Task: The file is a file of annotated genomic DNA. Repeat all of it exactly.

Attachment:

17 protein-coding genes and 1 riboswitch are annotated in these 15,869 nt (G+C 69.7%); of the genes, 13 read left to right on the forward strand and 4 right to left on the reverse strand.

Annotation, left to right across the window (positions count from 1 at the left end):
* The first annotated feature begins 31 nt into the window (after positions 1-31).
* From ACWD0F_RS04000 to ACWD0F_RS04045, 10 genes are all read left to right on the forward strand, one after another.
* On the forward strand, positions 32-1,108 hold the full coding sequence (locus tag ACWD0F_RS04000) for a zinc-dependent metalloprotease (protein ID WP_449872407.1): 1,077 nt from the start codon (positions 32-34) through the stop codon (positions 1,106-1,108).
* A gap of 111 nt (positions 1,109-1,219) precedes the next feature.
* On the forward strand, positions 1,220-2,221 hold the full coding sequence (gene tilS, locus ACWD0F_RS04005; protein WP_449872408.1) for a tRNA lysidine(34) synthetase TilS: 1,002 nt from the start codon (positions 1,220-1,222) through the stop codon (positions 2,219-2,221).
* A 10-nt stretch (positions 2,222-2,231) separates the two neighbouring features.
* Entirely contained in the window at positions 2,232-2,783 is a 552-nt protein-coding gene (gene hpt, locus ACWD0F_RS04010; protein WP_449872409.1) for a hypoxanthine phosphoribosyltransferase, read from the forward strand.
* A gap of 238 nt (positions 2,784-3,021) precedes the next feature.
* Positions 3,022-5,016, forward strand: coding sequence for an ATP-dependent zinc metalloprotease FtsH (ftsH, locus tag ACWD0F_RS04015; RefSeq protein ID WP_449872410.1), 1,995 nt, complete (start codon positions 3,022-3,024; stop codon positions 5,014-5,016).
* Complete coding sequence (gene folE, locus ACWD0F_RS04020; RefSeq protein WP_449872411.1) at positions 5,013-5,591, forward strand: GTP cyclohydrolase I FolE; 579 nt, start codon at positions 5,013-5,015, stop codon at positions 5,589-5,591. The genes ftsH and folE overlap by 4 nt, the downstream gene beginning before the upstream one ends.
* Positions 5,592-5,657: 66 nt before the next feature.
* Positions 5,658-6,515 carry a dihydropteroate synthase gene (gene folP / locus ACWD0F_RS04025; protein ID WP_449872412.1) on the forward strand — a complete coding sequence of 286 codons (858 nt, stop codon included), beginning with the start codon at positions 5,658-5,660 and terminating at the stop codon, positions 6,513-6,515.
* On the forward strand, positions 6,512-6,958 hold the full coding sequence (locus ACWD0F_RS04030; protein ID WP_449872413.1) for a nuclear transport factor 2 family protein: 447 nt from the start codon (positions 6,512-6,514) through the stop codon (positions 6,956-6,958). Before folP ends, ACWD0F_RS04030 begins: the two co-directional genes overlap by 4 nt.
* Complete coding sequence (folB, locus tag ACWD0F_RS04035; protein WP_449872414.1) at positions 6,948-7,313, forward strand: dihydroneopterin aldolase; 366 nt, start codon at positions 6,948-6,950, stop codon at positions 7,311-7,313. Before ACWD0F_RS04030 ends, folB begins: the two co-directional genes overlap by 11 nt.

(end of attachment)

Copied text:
17 protein-coding genes and 1 riboswitch are annotated in these 15,869 nt (G+C 69.7%); of the genes, 13 read left to right on the forward strand and 4 right to left on the reverse strand.

Annotation, left to right across the window (positions count from 1 at the left end):
* The first annotated feature begins 31 nt into the window (after positions 1-31).
* From ACWD0F_RS04000 to ACWD0F_RS04045, 10 genes are all read left to right on the forward strand, one after another.
* On the forward strand, positions 32-1,108 hold the full coding sequence (locus tag ACWD0F_RS04000) for a zinc-dependent metalloprotease (protein ID WP_449872407.1): 1,077 nt from the start codon (positions 32-34) through the stop codon (positions 1,106-1,108).
* A gap of 111 nt (positions 1,109-1,219) precedes the next feature.
* On the forward strand, positions 1,220-2,221 hold the full coding sequence (gene tilS, locus ACWD0F_RS04005; protein WP_449872408.1) for a tRNA lysidine(34) synthetase TilS: 1,002 nt from the start codon (positions 1,220-1,222) through the stop codon (positions 2,219-2,221).
* A 10-nt stretch (positions 2,222-2,231) separates the two neighbouring features.
* Entirely contained in the window at positions 2,232-2,783 is a 552-nt protein-coding gene (gene hpt, locus ACWD0F_RS04010; protein WP_449872409.1) for a hypoxanthine phosphoribosyltransferase, read from the forward strand.
* A gap of 238 nt (positions 2,784-3,021) precedes the next feature.
* Positions 3,022-5,016, forward strand: coding sequence for an ATP-dependent zinc metalloprotease FtsH (ftsH, locus tag ACWD0F_RS04015; RefSeq protein ID WP_449872410.1), 1,995 nt, complete (start codon positions 3,022-3,024; stop codon positions 5,014-5,016).
* Complete coding sequence (gene folE, locus ACWD0F_RS04020; RefSeq protein WP_449872411.1) at positions 5,013-5,591, forward strand: GTP cyclohydrolase I FolE; 579 nt, start codon at positions 5,013-5,015, stop codon at positions 5,589-5,591. The genes ftsH and folE overlap by 4 nt, the downstream gene beginning before the upstream one ends.
* Positions 5,592-5,657: 66 nt before the next feature.
* Positions 5,658-6,515 carry a dihydropteroate synthase gene (gene folP / locus ACWD0F_RS04025; protein ID WP_449872412.1) on the forward strand — a complete coding sequence of 286 codons (858 nt, stop codon included), beginning with the start codon at positions 5,658-5,660 and terminating at the stop codon, positions 6,513-6,515.
* On the forward strand, positions 6,512-6,958 hold the full coding sequence (locus ACWD0F_RS04030; protein ID WP_449872413.1) for a nuclear transport factor 2 family protein: 447 nt from the start codon (positions 6,512-6,514) through the stop codon (positions 6,956-6,958). Before folP ends, ACWD0F_RS04030 begins: the two co-directional genes overlap by 4 nt.
* Complete coding sequence (folB, locus tag ACWD0F_RS04035; protein WP_449872414.1) at positions 6,948-7,313, forward strand: dihydroneopterin aldolase; 366 nt, start codon at positions 6,948-6,950, stop codon at positions 7,311-7,313. Before ACWD0F_RS04030 ends, folB begins: the two co-directional genes overlap by 11 nt.